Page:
Most of the time when I’m filling the feeders at Mr. Neil’s, the birds zip around my head and many land directly on the feeder as I’m hanging it on the pole. I’ve read how to get birds to feed from your hand but have never really put it into practice before, but think I might this winter. I did some preliminary experiments this morning and considering that most books say to do it when it’s cold and all the feeders are empty…I got off to a pretty good start. It was sixty degrees today and all the feeders were full and yet, I got some brave birds landing on the feeder while my hand was on it. I figured they were used to flying in and so would be used to my hand. That tufted titmouse in the above photo, however is suspicious.
I did get a black-capped chickadee to take one nut from my hand. I got the photos by setting up the WingScapes motion sensitive cam in front of the feeder so that way I wouldn’t be freaking the birds out while holding a point and shoot. I’m encouraged to see what will happen.
And, I’d like to thank my husband Non Birding Bill for filling in for me for a few days. I’m lucky to be married to such a talented writer who sees when I get stressed over the blog and offers to step in. I love doing the blog, but the way I blog has changed and who knows how it will continue to change with the trends on the Internet.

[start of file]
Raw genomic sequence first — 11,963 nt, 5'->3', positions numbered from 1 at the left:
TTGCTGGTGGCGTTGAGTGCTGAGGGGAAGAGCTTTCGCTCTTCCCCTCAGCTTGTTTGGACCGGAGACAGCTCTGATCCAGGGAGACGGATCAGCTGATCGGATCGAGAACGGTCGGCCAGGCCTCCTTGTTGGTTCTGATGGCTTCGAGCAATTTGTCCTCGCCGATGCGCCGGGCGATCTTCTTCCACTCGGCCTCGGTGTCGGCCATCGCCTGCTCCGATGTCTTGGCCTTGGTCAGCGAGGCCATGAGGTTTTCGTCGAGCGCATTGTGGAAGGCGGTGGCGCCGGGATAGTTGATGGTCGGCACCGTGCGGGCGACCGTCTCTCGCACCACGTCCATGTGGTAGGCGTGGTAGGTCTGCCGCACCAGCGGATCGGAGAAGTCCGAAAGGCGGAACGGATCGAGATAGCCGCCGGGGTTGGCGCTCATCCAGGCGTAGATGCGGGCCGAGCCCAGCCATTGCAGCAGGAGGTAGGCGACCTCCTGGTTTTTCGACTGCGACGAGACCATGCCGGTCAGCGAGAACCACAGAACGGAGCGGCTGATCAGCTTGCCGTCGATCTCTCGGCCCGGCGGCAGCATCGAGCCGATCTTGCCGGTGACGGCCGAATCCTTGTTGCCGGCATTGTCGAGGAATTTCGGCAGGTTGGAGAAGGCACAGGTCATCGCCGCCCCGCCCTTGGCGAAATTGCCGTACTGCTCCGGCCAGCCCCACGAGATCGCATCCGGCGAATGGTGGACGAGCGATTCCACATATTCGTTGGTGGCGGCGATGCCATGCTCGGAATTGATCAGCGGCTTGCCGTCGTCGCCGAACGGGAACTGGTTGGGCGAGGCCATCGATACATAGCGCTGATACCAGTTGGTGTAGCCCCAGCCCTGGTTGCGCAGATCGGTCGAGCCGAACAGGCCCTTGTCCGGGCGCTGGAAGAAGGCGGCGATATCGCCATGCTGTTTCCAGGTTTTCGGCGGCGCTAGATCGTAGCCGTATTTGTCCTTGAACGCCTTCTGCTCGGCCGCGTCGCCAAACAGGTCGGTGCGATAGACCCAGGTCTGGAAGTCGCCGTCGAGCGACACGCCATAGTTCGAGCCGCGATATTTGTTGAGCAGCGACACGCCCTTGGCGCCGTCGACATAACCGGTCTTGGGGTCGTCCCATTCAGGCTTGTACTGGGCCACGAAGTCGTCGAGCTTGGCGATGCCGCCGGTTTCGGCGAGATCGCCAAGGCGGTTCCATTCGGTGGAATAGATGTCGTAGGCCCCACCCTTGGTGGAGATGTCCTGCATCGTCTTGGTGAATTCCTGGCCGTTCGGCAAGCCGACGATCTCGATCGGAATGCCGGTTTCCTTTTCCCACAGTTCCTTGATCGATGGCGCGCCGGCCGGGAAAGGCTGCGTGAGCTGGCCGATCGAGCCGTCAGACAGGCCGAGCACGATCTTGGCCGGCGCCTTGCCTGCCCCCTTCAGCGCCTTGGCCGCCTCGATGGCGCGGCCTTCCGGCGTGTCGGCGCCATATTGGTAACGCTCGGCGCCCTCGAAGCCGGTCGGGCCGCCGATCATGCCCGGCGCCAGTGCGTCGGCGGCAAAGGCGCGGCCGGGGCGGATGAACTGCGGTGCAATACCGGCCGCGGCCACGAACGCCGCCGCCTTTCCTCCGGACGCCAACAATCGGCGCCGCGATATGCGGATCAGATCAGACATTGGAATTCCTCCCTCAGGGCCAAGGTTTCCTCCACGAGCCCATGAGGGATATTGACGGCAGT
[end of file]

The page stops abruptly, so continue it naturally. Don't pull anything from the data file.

Everybody needs a vacation from what they do and I’m so grateful to have a husband who can step (or the many readers who have guest blogged during our contests when I have been out of the country).
Early on, there were few bird related sites and blogs. Blogs were a means for birders to share bird news stories, talk about research, share personal birding stories, encourage others to share. Now, there are a TON of great birding blogs out there to choose from. There’s no need to feel the pressure of sharing a bird related news story because one–several other bloggers are already on it and two–more blog readers are internet savvy and can set their news readers to find the bird stories for themselves.
And then there is the challenge of fresh material. I’m fortunate in that I get to travel and can share new birds, but when I’m not traveling and I’m reveling in watching basic bird feeding…how many times can I show a photo of a chickadee and have it be interesting? What else can I say about the 180th dark-eyed junco that we’ve banded (unless it has an interesting injury).
Now, there is Facebook and Twitter to contend with as well. I wasn’t sure how I would use Twitter, but I find I use it as often as I blog. I started by using Twitter as a preview area for photos that I might post later in the blog, but I also use it for real time bird banding photos and to answer birding questions, or even share links that I formerly would just post in the blog.
I’m not sure where this blog is going…I don’t think any of us do, that’s a challenge the media is facing with the internet: how do we make it all work and still earn a living too. As long as I find blogging interesting, I’ll keep doing it. And thank you to everyone who stops by (whether you leave a comment or not).
If there’s something you’d like to see blogged about–please let me know. I try to take requests when I can.